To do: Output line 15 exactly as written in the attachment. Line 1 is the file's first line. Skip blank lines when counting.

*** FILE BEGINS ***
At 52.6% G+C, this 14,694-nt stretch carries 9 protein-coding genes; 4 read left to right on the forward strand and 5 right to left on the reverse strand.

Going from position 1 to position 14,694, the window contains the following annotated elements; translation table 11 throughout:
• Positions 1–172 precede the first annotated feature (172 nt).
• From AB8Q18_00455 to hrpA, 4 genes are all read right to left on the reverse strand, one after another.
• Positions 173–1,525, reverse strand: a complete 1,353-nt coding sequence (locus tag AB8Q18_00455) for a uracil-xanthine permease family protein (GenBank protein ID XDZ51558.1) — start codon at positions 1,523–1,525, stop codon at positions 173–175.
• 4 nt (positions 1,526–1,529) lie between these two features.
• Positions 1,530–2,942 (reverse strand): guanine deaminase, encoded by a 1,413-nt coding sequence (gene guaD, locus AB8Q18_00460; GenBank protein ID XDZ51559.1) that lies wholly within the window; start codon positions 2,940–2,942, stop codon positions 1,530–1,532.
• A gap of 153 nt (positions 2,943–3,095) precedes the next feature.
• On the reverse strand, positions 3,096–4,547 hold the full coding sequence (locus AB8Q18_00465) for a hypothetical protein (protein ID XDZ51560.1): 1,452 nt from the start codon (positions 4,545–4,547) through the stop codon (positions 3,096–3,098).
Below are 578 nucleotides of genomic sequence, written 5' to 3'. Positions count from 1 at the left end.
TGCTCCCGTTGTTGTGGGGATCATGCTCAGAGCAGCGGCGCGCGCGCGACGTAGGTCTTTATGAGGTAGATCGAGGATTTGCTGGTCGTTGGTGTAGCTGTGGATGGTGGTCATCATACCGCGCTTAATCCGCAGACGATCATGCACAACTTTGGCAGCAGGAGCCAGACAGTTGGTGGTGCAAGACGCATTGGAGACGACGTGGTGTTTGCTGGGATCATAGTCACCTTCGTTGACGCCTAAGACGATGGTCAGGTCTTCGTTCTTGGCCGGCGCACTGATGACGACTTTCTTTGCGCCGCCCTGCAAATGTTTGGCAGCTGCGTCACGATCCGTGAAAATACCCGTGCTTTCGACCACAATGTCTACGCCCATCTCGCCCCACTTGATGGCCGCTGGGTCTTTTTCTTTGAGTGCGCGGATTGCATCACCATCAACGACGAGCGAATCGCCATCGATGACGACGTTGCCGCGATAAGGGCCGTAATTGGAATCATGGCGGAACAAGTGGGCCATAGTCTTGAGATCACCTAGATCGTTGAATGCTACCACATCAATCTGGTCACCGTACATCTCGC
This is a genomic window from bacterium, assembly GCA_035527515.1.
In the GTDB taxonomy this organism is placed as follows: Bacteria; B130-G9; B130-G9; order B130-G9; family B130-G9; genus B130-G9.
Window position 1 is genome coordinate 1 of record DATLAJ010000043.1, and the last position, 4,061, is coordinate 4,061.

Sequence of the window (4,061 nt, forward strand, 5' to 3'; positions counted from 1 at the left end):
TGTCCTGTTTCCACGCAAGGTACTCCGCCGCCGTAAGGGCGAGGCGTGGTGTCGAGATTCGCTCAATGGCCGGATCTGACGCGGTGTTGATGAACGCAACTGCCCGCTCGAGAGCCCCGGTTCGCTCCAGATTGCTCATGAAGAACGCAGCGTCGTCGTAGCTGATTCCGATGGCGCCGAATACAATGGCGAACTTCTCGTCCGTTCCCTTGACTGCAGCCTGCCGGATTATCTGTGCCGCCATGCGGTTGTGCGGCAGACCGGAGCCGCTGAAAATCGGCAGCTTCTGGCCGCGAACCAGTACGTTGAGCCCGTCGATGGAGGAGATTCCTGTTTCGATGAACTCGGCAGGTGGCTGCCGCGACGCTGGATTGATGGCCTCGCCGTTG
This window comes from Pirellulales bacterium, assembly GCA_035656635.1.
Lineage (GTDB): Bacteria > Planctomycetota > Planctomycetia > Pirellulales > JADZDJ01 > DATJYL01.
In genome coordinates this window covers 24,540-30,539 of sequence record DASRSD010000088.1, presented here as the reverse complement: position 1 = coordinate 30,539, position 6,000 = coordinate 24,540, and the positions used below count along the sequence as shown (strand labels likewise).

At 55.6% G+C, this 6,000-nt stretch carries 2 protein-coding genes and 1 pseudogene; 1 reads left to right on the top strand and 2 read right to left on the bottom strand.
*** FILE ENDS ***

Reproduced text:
Sequence of the window (4,061 nt, forward strand, 5' to 3'; positions counted from 1 at the left end):